Dear Self: 

The summer I turned 18 is when I first realized travel can be empowering and life-changing. That was in 1972. I’d just met my future husband, and he asked me to join him on his preplanned vacation to the Yukon Territory.

Surprisingly, my parents gave me the green light to go. I entrusted my life to him as we drove across the then-unpaved Alaskan Highway in his orange Volkswagen Super Beetle, with matching fiberglass canoe on its rooftop. The inside of the car was packed with all the essentials and clothes jammed in a backpack. Young and in love, we drove all day and into the night, until we found the perfect remote and romantic camp site to pitch our tent; start a fire, and mix our usual portions of canned peas and tuna fish accompanied by a bowl of potato chips. That was the only meal I remember because not only was psyche oozing with love, I was too busy absorbing the beauty of nature. The terrain and energies surrounding us were literally awe-inspiring.

Each morning, we would awaken, peek our heads out of the tent to ascertain our safety, stand up and stretch, and then wander to the stream to wash and brush our teeth. All ready for a new day. After my morning journaling, we drove from sunrise to sunset, nibbling on homemade (or car-made) peanut butter and jelly sandwiches, and sharing our feelings and musings as we rolled through many small Northern Canadian villages.

Reflecting back on that experience reminded me how travel inspires creativity and introspective thinking, while also turning us on to new cultures. That summer, I filled up numerous notebooks with all sorts of ramblings. Being in nature also reminds us, in a respectful way, of all those things beyond us; how miniscule and potentially insignificant we are in this immense world in which we live. This perspective is especially important during times when we are overwhelmed by personal, professional or financial issues that can take overtake our essence and head space. Being in nature offers a sense of calm and gratitude that is not easy to capture in the confines of our everyday lives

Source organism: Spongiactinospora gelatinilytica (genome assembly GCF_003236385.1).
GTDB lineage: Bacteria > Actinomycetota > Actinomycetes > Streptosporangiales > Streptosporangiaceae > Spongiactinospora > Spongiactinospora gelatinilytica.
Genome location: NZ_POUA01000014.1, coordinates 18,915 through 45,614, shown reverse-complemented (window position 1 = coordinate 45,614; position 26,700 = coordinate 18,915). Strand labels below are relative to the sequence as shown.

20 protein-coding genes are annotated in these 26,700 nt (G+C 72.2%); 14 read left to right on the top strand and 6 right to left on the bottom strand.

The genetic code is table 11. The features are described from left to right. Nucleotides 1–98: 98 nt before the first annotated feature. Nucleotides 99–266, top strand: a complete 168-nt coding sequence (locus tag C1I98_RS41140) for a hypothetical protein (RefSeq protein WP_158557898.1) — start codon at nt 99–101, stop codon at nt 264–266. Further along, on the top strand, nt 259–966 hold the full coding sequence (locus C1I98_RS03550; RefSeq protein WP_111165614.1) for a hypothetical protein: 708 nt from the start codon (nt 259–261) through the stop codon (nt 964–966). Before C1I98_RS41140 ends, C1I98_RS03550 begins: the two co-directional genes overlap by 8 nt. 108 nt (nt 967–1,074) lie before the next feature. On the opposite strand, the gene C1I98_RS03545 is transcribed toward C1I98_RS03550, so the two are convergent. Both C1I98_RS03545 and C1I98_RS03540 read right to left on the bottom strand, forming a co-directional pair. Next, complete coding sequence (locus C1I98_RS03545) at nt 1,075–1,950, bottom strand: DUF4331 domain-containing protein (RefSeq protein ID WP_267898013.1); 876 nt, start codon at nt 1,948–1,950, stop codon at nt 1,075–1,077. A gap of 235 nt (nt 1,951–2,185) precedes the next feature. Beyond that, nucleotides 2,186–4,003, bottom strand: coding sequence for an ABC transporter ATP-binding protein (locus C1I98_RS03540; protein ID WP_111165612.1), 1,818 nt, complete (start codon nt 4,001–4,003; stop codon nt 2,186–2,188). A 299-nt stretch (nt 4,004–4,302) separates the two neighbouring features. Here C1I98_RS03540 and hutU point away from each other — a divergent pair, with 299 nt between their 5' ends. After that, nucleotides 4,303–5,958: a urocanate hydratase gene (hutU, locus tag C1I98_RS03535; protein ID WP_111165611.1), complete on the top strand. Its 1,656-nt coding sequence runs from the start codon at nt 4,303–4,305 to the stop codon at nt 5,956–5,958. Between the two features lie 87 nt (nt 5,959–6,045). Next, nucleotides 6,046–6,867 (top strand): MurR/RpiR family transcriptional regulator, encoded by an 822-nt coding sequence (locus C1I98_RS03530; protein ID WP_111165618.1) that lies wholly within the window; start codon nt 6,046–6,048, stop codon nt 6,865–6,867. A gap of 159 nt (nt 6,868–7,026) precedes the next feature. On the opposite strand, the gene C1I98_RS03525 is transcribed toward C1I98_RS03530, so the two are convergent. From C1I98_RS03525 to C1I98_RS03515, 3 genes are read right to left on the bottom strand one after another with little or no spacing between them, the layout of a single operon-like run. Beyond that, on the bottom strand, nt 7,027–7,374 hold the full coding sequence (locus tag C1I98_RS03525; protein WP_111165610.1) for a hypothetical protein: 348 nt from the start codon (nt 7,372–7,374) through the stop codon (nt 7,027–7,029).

While travel has always been an integral part of my life, I was recently reminded of its transformative powers. Just last month we went to Tuscany in celebration of my 60th birthday. I knew again the power of travel, and how leaving the comfort of our own familiar quarters can teach us more about ourselves and the world than sitting and reading a pile of books.

While traveling with others is one type of get-away, solo travel also has a great deal to offer in terms of escapism. Artist Edward Hopper has done numerous paintings depicting the beauty of traveling alone—such as the print hanging on my office wall, called “The Box Car.” His other paintings, such as “The Night Hawks.” and “The Hotel” offer the same sort of solitude and contemplative mood. Being with oneself, feeling comfortable enough in one’s skin to embark on solo travel can be healing, transformative and empowering.

More recently, I picked up a book that had inspired me years ago, called, The Art of Travel by Alain de Botton. Early in the book, de Botton wisely states, “If our lives are dominated by a search for happiness, then perhaps few activities reveal as much about the dynamics of this quest—in all its ardor and paradoxes—than our travels.” de Botton suggested that not only does traveling teach us what life is all about, and the struggles we face every day for survival, but travel can also help us transcend to places otherwise unknown and inaccessible. He accentuates, and I agree, that creativity, and often poetry is born in these unknown places. In reality, the beauty of the places we visit may not be the impetus for the creative act, but instead, a change of scenery may offer a material setting “for an alternative to the selfish ease, the habits and confinement of the ordinary, rooted world.”

As summer approaches and people hit the road for vacation, it is a good time to consider how your travels and visits to new environments can nurture your psyche and creativity. You might fall in love with the experience, and want to repeat it over and over again. If you are lucky, you will like the person/s you are traveling with, and then you can sing the Crosby, Stills, Nash & Young song, “If you can’t be with the one you love, then love the one you’re with.”

Love, life and lust,

Diana

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